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EU Lawmakers Push For More Robust Eastern Partnership

Under the new proposals citizens of Eastern Partnership might be able to use free roaming charges akin to those now available in the EU. (file photo)

BRUSSELS -- EU lawmakers are pushing for an end to international data roaming charges between the EU and Georgia, Moldova, and Ukraine, a trust fund for Ukrainian investment, and possibly more sanctions on Russia ahead of a summit in Brussels in November.

According to a draft report of the European Parliament's recommendations to other EU institutions such as the European Commission and the European Council regarding the Eastern Partnership (Eap) in the run-up to the Eastern Partnership summit in Brussels in November, the chamber wants "an attractive 'EaP+' model for associated countries" that could include such things as "additional unilateral tariff preferences, the abolition of roaming tariffs between the partners and the EU, and the development of high-capacity broadband."

The paper, which was seen by RFE/RL, also states that the EaP+ model could be offered to the other three Eastern Partnership countries -- Armenia, Azerbaijan, and Belarus -- "once they are ready for such enhanced commitments."

'Roam Like Home'

The European Union abolished roaming charges for its 28 member states in June after over a decade of legislative and political wrangling.

Whereas much of the parliament's wish list is unrealistic at the moment, the issue of extending the "roam-like-home" provision to Georgia, Moldova, and Ukraine is something that has been discussed by EU diplomats, according to several RFE/RL sources close to the talks who were not authorized to speak on the record.

The idea would be to announce at the summit that the EU and its partners want to abolish roaming charges, but also to caution people about how long such a move took to achieve in the EU.

The draft, which first will be discussed at a meeting in the European Parliament's Foreign Affairs Committee on September 14, also suggests that "the commission, together with the European Investment Bank (EIB), propose arrangements for the implementation of a new European Investment Plan for Ukraine and other Eastern Partnership countries that have made the most progress on reforms."

The paper suggests an unspecified increase in the lending capacity of the EIB from today's 1.6 billion euros per year and a trust fund for Ukraine, stressing that the fund "should focus on private and public investments, in particular on social and economic infrastructure and those aimed at boosting investment absorption capacity."

'Sustaining Unity' On Russia

On Russia sanctions, the European lawmakers "commit to sustaining the unity of action among EU member states in maintaining collective pressure on Russia, in particular through strengthened targeted restrictive measures."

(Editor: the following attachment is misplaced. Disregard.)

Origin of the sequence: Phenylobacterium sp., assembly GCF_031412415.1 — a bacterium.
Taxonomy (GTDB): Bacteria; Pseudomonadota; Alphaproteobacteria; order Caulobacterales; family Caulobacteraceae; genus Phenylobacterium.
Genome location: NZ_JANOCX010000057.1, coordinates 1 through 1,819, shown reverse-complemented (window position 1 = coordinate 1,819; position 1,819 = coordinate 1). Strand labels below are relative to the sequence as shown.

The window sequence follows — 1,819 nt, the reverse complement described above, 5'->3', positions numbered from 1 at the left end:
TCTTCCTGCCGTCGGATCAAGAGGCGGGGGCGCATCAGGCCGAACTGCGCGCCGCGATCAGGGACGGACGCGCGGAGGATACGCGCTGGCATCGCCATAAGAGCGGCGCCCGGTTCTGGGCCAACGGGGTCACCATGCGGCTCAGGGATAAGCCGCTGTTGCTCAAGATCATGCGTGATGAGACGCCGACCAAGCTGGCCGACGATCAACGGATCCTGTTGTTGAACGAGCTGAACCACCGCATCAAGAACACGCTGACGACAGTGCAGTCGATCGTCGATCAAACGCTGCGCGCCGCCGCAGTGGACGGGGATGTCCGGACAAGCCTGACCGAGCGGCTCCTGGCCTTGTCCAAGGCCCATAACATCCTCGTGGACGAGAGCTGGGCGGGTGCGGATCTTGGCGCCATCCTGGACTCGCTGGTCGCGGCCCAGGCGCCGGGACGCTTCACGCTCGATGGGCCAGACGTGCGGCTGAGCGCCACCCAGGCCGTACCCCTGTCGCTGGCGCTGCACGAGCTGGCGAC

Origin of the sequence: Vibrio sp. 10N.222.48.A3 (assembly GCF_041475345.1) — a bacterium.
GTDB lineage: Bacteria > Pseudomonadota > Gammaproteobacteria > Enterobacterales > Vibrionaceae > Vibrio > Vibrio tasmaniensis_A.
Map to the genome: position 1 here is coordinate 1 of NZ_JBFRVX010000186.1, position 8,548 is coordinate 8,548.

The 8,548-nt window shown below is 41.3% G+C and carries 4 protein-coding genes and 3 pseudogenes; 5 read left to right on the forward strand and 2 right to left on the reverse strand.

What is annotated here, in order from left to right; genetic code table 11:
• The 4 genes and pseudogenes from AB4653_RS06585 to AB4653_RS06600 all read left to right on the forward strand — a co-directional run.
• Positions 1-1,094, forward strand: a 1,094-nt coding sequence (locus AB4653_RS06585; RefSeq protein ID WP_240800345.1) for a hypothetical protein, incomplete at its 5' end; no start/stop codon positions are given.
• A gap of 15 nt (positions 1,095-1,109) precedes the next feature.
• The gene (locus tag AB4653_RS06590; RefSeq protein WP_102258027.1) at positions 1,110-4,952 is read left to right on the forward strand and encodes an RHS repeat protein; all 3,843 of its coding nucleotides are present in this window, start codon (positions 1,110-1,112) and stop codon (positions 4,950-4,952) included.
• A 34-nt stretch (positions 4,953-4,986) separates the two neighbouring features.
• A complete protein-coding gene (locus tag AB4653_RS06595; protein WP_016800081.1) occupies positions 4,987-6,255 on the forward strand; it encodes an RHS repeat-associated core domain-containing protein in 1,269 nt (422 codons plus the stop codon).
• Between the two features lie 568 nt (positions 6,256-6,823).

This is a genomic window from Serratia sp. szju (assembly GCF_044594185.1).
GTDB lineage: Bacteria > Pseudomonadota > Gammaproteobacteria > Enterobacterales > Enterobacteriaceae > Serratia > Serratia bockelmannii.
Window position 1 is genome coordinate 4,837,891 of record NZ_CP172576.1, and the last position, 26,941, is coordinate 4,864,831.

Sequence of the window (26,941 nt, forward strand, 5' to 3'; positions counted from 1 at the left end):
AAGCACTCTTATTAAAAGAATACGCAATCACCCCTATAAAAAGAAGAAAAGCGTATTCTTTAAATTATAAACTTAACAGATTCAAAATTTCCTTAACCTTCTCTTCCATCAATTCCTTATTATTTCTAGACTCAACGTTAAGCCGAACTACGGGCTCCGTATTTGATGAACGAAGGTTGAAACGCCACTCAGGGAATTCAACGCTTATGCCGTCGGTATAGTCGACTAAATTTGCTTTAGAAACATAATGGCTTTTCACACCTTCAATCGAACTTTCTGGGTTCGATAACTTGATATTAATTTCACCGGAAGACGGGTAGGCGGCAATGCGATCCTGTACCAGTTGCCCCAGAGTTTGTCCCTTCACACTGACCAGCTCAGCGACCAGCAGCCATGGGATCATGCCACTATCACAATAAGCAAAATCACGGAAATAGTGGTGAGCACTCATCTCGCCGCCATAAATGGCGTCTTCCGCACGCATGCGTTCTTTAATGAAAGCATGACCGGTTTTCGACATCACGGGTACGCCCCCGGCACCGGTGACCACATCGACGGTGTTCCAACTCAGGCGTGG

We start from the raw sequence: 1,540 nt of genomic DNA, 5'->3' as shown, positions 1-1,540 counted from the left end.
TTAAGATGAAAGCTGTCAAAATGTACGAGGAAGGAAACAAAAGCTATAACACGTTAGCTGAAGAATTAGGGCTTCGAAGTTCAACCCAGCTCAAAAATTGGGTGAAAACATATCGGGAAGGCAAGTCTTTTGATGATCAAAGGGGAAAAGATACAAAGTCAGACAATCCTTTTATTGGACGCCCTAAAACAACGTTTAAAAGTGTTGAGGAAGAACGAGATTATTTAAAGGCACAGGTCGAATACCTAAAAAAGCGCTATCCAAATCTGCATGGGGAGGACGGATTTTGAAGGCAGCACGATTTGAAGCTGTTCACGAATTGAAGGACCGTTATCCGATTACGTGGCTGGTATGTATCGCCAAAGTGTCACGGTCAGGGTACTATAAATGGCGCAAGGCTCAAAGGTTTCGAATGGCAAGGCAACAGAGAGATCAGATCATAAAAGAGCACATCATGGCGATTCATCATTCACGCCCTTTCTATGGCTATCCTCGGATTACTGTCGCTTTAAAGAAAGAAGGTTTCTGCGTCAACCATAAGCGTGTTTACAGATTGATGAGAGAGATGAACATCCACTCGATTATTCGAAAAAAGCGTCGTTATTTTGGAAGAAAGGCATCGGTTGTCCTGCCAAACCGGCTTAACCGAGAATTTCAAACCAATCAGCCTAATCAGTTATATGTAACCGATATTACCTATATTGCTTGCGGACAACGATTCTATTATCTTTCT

The text also endorses "reestablishing Ukraine's full sovereignty in Crimea, and that of Georgia in South Ossetia and Abkhazia and of Moldova in [Transdniester], and…putting an end to the additional threats of state-sponsored assassinations, cyberwarfare, disinformation, and other types of destabilization."

Russia illegally annexed Ukraine's Crimea region in 2014. It unilaterally recognized the breakaway Georgian regions of South Ossetia and Abkhazia following a brief war with Georgia in 2008. And Moscow maintains troops in Moldova's breakaway Transdniester region over the repeated objections of the Moldovan authorities.

'Brussels Declaration'

The European Parliament report could be amended before its likely endorsement by the full plenary in November, but the main goal is to put as much pressure as possible on the commission and those EU member states that are less enthusiastic about the Eastern Partnership.

The EU member states are currently debating the "Brussels declaration," which will be the official working document to be adopted by participants at the summit.

The current discussion about the draft declaration among EU diplomats focuses on whether one should include a sentence about "the acknowledgement of the European aspirations" of countries such as Georgia, Moldova and Ukraine, which all have long-term aims of one day joining the bloc and already have functioning association agreements with Brussels as well as visa liberalization.

This sentence was included in the Riga declaration from the last Eastern Partnership summit in 2015, but both Germany and the Netherlands have so far been reluctant to commit to such language, according to EU diplomats familiar with the talks who asked for anonymity due to the sensitivity of the discussions.

The European Parliament text is clearer in endorsing the partners' future EU aspirations by referring to Article 49 of the EU treaty on enlargement and noting: "Any European state may apply to become a member of the European Union, provided it adheres to the Copenhagen criteria and the principles of democracy, that it respects fundamental freedoms and human and minority rights, and that it upholds the rule of law."

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    Rikard Jozwiak

    Rikard Jozwiak is the Europe editor for RFE/RL in Prague, focusing on coverage of the European Union and NATO. He previously worked as RFE/RL’s Brussels correspondent, covering numerous international summits, European elections, and international court rulings. He has reported from most European capitals, as well as Central Asia.